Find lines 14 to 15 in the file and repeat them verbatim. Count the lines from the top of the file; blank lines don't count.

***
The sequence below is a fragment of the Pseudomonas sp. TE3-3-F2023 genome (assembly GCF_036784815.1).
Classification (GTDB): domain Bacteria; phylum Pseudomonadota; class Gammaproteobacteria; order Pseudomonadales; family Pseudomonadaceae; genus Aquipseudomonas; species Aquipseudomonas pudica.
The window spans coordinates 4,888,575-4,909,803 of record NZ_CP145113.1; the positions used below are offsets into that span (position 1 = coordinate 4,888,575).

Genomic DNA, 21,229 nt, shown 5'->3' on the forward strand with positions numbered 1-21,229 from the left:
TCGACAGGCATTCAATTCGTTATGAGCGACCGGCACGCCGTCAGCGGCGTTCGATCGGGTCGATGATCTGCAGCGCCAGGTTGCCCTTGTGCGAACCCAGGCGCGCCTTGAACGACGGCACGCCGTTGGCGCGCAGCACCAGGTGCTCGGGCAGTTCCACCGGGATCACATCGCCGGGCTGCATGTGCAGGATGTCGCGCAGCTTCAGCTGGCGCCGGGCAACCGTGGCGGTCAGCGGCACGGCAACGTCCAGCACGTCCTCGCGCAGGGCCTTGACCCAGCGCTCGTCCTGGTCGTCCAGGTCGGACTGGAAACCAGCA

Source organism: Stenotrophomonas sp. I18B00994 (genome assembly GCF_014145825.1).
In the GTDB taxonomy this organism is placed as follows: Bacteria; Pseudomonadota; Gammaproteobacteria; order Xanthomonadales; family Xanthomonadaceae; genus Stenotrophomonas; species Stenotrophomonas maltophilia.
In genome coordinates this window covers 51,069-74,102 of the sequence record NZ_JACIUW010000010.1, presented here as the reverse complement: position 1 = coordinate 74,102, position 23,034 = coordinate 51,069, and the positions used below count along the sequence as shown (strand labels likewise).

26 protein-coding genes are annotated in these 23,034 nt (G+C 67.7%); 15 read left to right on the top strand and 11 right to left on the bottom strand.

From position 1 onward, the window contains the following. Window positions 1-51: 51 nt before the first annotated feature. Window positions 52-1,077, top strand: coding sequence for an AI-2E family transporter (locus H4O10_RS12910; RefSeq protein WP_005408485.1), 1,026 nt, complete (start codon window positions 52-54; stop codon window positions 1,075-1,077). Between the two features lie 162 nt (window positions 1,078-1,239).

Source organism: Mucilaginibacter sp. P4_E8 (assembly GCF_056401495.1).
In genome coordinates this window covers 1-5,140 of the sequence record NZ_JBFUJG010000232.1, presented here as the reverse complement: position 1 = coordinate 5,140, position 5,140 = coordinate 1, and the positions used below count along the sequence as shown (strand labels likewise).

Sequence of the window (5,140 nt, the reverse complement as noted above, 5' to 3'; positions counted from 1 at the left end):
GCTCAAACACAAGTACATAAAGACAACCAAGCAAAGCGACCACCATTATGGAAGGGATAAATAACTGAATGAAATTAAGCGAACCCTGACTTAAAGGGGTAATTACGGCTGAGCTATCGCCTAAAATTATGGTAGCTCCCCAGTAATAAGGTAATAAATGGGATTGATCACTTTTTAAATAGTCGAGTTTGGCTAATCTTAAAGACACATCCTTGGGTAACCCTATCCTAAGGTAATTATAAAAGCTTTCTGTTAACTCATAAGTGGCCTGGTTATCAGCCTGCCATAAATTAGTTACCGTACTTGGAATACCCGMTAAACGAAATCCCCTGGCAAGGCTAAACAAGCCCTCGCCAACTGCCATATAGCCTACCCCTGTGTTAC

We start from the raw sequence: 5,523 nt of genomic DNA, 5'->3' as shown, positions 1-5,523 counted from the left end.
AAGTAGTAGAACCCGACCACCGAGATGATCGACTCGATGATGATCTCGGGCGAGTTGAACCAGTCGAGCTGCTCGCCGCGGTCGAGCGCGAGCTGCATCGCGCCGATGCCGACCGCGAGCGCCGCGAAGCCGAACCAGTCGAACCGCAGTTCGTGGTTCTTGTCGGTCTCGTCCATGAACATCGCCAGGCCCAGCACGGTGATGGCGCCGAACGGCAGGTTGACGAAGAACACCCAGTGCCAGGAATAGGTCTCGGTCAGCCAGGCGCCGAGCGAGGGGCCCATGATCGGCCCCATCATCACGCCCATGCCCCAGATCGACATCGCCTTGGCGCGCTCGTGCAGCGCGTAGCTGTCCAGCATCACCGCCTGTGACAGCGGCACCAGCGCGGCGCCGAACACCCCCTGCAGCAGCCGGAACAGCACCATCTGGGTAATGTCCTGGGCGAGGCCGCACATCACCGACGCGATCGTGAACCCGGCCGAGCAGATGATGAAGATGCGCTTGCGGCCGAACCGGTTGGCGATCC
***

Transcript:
GCTCAAACACAAGTACATAAAGACAACCAAGCAAAGCGACCACCATTATGGAAGGGATAAATAACTGAATGAAATTAAGCGAACCCTGACTTAAAGGGGTAATTACGGCTGAGCTATCGCCTAAAATTATGGTAGCTCCCCAGTAATAAGGTAATAAATGGGATTGATCACTTTTTAAATAGTCGAGTTTGGCTAATCTTAAAGACACATCCTTGGGTAACCCTATCCTAAGGTAATTATAAAAGCTTTCTGTTAACTCATAAGTGGCCTGGTTATCAGCCTGCCATAAATTAGTTACCGTACTTGGAATACCCGMTAAACGAAATCCCCTGGCAAGGCTAAACAAGCCCTCGCCAACTGCCATATAGCCTACCCCTGTGTTAC

We start from the raw sequence: 5,523 nt of genomic DNA, 5'->3' as shown, positions 1-5,523 counted from the left end.